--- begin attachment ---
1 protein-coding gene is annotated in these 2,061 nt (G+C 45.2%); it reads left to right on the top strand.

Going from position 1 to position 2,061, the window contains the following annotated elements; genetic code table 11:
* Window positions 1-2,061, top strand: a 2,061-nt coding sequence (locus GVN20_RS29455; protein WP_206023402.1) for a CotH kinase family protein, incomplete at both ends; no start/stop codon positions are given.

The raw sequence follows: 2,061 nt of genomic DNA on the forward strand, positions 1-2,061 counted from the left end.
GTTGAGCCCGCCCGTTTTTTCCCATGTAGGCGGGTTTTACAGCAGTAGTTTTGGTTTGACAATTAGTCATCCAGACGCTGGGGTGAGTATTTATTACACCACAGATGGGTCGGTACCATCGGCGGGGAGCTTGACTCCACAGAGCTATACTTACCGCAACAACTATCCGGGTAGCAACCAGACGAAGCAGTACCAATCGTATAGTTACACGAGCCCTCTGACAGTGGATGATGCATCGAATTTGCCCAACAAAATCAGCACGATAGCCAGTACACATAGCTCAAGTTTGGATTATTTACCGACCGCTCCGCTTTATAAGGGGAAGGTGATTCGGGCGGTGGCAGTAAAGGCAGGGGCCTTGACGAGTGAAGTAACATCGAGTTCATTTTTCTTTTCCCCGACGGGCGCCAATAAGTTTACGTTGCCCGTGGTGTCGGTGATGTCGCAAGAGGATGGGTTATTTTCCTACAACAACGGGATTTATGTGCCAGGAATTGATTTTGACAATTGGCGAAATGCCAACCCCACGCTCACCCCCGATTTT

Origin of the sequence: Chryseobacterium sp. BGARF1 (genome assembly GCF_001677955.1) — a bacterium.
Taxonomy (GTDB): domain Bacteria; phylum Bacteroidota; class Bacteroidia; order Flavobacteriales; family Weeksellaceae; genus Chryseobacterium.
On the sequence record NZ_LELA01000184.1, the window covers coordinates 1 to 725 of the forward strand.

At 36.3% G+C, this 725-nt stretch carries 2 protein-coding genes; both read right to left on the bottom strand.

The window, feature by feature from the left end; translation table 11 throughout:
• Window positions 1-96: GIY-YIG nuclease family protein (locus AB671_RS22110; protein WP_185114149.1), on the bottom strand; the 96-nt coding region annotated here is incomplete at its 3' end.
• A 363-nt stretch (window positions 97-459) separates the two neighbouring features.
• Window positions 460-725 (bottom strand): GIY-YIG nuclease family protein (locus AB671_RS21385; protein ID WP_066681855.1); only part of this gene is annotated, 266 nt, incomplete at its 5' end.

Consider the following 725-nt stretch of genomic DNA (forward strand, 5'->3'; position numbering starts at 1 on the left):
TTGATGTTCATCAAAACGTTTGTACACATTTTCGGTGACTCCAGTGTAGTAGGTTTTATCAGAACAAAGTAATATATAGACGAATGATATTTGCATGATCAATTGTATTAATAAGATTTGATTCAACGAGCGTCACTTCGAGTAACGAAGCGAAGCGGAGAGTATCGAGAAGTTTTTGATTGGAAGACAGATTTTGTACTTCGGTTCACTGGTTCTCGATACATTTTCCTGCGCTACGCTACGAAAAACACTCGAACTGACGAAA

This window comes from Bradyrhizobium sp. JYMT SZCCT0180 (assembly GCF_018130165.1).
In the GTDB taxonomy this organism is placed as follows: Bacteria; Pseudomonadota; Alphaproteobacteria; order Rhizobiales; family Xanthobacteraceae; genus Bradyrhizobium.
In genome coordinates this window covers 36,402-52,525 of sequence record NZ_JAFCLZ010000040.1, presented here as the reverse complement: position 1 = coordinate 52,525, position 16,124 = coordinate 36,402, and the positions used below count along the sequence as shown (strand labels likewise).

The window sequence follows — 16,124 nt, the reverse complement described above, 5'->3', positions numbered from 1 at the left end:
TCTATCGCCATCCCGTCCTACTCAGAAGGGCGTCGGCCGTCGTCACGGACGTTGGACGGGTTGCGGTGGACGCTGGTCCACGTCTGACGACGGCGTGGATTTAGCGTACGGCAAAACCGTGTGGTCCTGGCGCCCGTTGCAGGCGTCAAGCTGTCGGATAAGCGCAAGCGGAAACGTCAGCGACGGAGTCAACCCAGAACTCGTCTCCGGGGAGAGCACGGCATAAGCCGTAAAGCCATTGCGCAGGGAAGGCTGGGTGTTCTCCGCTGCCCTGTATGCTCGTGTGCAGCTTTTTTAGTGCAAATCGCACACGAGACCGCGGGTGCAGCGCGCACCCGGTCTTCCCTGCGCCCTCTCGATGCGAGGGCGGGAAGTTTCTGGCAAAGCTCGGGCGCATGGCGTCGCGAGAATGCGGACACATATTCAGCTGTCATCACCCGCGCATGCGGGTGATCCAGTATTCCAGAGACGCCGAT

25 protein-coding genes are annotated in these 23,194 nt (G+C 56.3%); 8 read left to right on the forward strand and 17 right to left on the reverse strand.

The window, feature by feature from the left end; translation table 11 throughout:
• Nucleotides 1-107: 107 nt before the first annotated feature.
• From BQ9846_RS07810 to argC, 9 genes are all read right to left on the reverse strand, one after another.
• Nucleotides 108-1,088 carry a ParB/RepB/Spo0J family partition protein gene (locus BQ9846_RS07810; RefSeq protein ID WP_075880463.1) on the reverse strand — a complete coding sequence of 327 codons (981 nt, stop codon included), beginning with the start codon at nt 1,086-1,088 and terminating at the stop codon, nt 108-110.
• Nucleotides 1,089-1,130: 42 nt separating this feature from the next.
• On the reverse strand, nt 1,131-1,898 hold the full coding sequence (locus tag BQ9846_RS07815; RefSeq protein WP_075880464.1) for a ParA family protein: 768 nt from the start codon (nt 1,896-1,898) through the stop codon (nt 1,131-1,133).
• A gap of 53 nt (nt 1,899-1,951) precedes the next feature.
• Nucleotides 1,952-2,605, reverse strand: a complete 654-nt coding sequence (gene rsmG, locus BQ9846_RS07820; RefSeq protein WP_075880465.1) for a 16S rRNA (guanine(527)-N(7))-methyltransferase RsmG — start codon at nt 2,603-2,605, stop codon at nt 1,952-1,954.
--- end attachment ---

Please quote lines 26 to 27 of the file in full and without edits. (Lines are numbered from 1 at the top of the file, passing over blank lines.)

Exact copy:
• Nucleotides 1,089-1,130: 42 nt separating this feature from the next.
• On the reverse strand, nt 1,131-1,898 hold the full coding sequence (locus tag BQ9846_RS07815; RefSeq protein WP_075880464.1) for a ParA family protein: 768 nt from the start codon (nt 1,896-1,898) through the stop codon (nt 1,131-1,133).